“Many of the creditors are SMEs and the sums, whilst likely to be significantly lower than the liquidators will take, could define the future of these businesses — it would be a gross injustice if their money unfairly held is lost in this process.
“Frankly to my mind the Government is complicit in the sorry saga that is unfolding and we need decisions fast. As a short term we need to see some security against these retentions and unjust payment clauses. Moving forward we urge the Government to develop a structured and more consistent legislative process to deal with market failures, be they banks, construction firms or steel manufacturers.
“We cannot rely on arbitrary decision making and political posturing. There needs to be clear process to ensure those responsible foot the bill and ensure society and supply chains do not suffer unduly. The Government consistently fails to recognise the stress of running a small business and keeping people employed — a lot of business owners in this supply chain won’t be sleeping soundly until this is resolved.”
Richard Beresford, Chief Executive of the National Federation of Builders, said: “When a major contractor goes into liquidation, it highlights the importance of diversifying those to whom you award contracts. When a company does go into administration, those suppliers owed money in retentions are unlikely to be paid, even though they have already provided skilled services.”
He added: “Many large regional contractors miss out on work simply because they are not among the usual suspects. Let’s not forget that £10.5 billion of the UK construction industry’s annual turnover is withheld in retentions by clients and large contractors from regional SMEs in their supply chain.”
The National Chairman of the Federation of Small Businesses, Mike Cherry, said: “It is vital that Carillion’s small business suppliers are paid what they are owed, or some of those firms could themselves be put in jeopardy, putting even more jobs at risk besides those of Carillion’s own employees.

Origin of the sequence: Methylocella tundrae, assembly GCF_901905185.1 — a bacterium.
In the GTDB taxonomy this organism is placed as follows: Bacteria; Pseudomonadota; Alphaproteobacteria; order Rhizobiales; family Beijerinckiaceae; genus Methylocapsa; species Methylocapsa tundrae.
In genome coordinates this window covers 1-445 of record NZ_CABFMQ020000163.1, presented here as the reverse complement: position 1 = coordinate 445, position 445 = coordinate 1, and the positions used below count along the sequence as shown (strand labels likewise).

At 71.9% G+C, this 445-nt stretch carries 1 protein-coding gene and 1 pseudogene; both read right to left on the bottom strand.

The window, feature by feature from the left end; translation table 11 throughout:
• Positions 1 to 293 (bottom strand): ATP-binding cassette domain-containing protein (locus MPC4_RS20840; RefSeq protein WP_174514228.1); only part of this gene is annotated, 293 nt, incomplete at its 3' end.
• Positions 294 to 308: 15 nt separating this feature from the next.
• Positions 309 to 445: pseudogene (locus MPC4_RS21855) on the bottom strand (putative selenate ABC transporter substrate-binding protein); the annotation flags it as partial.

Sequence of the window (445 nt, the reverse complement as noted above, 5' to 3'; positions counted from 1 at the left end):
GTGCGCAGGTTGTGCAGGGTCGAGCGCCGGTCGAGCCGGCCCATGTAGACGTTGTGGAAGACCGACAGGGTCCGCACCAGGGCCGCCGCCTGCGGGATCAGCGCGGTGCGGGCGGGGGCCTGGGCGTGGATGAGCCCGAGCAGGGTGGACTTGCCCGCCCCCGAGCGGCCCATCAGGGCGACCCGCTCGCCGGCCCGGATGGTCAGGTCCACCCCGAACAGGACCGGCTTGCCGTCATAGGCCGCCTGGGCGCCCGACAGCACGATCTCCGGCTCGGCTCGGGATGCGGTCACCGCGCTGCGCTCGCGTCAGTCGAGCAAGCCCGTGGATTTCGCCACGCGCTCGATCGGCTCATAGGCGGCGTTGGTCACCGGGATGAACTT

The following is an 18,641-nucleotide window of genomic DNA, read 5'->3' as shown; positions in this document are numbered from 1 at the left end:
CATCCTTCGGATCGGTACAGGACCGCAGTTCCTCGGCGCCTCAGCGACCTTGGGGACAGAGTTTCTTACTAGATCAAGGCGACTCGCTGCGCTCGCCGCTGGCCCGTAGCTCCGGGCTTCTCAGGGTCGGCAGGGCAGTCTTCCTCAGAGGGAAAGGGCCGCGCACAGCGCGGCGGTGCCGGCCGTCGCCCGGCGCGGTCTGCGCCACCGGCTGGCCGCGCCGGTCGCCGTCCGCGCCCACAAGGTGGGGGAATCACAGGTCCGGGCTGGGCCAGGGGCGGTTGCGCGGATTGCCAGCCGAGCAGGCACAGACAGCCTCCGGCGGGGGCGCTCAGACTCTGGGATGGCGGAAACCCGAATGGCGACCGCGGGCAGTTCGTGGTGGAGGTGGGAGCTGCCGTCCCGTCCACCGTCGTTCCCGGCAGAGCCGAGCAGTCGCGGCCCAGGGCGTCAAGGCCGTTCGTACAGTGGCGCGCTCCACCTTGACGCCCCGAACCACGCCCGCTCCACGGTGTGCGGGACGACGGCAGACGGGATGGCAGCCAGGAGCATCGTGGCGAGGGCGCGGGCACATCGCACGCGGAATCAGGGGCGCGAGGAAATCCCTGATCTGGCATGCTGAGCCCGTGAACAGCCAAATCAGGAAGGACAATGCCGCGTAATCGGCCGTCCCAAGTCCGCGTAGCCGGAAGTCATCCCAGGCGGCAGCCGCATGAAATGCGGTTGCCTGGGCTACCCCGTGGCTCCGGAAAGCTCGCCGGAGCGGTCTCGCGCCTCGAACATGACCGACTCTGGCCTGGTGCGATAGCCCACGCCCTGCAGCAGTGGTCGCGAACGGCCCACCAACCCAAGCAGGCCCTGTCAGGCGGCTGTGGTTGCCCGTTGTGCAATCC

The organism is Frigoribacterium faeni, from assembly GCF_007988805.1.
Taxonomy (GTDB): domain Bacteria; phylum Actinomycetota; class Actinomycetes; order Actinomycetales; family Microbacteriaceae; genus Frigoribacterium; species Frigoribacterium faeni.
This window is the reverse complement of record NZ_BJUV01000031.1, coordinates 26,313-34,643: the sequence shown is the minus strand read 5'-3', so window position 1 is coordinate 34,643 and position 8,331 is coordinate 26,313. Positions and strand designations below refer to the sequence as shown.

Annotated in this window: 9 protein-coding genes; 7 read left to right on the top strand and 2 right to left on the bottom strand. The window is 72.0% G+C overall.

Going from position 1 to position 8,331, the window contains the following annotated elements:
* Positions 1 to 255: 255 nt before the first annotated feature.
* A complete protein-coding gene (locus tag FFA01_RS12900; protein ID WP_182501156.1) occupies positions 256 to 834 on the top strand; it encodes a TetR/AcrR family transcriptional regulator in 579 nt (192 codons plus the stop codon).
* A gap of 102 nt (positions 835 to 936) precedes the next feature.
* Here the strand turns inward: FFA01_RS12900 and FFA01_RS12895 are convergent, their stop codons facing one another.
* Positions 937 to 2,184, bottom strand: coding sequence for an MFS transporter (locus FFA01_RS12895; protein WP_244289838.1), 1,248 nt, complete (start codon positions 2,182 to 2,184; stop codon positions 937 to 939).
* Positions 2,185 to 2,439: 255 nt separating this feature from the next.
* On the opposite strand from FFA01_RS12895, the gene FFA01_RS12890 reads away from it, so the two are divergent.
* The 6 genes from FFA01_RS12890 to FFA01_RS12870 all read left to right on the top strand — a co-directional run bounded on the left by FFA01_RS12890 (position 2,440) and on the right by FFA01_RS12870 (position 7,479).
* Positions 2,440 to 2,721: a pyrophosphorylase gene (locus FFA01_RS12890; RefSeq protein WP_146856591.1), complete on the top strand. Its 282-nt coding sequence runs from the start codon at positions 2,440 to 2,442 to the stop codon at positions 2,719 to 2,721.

“These unpaid bills may well go back several months. I wrote to Carillion back in July last year to express concern after hearing from FSB members that the company was making small suppliers wait 120 days to be paid. Sadly these kind of poor payment practices are all too common among some big corporates. Perhaps if they weren’t it would be easier to spot the warning signs of a huge company in financial trouble.
“When the dust settles on this sorry saga, there is also a wider lesson to learn about the concentration of public contracts in the hands of a small number of very big businesses. Public procurement must be much more small-business friendly, in which it is easier for small firms to navigate the system and the Government should prioritise meeting its target of at least one third of taxpayer-funded contracts going to smaller firms.”
Speaking recently to the BBC, Speaking to the BBC, the FSB’s Alan Soady also said: “Our hope now is that Carillion customers can go direct to the giant’s small subcontractors to see projects completed — alternatively a new bridge between Carillion customer and supplier should be found.”
PBM will continue to cover the impact of Carillion’s failure over the coming months. Please email firstname.lastname@example.org or Tweet @PBMmagazine if the consequences, directly or indirectly, are having an impact on your business.